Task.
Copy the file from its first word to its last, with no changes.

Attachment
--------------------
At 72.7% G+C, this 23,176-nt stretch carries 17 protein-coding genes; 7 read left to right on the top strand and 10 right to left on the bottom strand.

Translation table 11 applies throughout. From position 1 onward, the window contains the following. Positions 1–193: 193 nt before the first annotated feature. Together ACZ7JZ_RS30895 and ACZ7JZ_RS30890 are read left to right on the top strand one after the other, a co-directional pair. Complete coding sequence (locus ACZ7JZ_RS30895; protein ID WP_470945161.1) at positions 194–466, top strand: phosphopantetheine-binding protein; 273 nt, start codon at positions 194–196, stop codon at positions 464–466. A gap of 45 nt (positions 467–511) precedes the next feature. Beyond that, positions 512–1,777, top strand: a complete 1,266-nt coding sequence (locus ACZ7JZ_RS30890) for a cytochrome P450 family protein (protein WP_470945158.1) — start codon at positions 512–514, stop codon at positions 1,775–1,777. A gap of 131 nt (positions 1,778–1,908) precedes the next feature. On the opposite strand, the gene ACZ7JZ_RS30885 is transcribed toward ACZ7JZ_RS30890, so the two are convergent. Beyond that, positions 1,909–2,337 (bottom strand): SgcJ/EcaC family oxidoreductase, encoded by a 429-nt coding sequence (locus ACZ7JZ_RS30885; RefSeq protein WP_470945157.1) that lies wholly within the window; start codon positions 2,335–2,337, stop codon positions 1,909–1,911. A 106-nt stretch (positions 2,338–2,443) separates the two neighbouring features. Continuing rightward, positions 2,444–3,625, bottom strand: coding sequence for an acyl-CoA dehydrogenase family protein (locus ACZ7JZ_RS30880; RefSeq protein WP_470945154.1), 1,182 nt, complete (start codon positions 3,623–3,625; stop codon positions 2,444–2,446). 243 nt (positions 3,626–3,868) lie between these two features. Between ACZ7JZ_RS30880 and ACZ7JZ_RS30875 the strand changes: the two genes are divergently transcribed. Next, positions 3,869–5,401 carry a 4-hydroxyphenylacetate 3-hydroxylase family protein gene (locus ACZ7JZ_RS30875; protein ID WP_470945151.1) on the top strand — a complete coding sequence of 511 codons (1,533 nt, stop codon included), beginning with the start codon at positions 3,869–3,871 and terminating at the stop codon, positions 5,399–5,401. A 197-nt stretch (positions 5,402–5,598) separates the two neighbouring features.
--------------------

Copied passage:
At 72.7% G+C, this 23,176-nt stretch carries 17 protein-coding genes; 7 read left to right on the top strand and 10 right to left on the bottom strand.

Translation table 11 applies throughout. From position 1 onward, the window contains the following. Positions 1–193: 193 nt before the first annotated feature. Together ACZ7JZ_RS30895 and ACZ7JZ_RS30890 are read left to right on the top strand one after the other, a co-directional pair. Complete coding sequence (locus ACZ7JZ_RS30895; protein ID WP_470945161.1) at positions 194–466, top strand: phosphopantetheine-binding protein; 273 nt, start codon at positions 194–196, stop codon at positions 464–466. A gap of 45 nt (positions 467–511) precedes the next feature. Beyond that, positions 512–1,777, top strand: a complete 1,266-nt coding sequence (locus ACZ7JZ_RS30890) for a cytochrome P450 family protein (protein WP_470945158.1) — start codon at positions 512–514, stop codon at positions 1,775–1,777. A gap of 131 nt (positions 1,778–1,908) precedes the next feature. On the opposite strand, the gene ACZ7JZ_RS30885 is transcribed toward ACZ7JZ_RS30890, so the two are convergent. Beyond that, positions 1,909–2,337 (bottom strand): SgcJ/EcaC family oxidoreductase, encoded by a 429-nt coding sequence (locus ACZ7JZ_RS30885; RefSeq protein WP_470945157.1) that lies wholly within the window; start codon positions 2,335–2,337, stop codon positions 1,909–1,911. A 106-nt stretch (positions 2,338–2,443) separates the two neighbouring features. Continuing rightward, positions 2,444–3,625, bottom strand: coding sequence for an acyl-CoA dehydrogenase family protein (locus ACZ7JZ_RS30880; RefSeq protein WP_470945154.1), 1,182 nt, complete (start codon positions 3,623–3,625; stop codon positions 2,444–2,446). 243 nt (positions 3,626–3,868) lie between these two features. Between ACZ7JZ_RS30880 and ACZ7JZ_RS30875 the strand changes: the two genes are divergently transcribed. Next, positions 3,869–5,401 carry a 4-hydroxyphenylacetate 3-hydroxylase family protein gene (locus ACZ7JZ_RS30875; protein ID WP_470945151.1) on the top strand — a complete coding sequence of 511 codons (1,533 nt, stop codon included), beginning with the start codon at positions 3,869–3,871 and terminating at the stop codon, positions 5,399–5,401. A 197-nt stretch (positions 5,402–5,598) separates the two neighbouring features.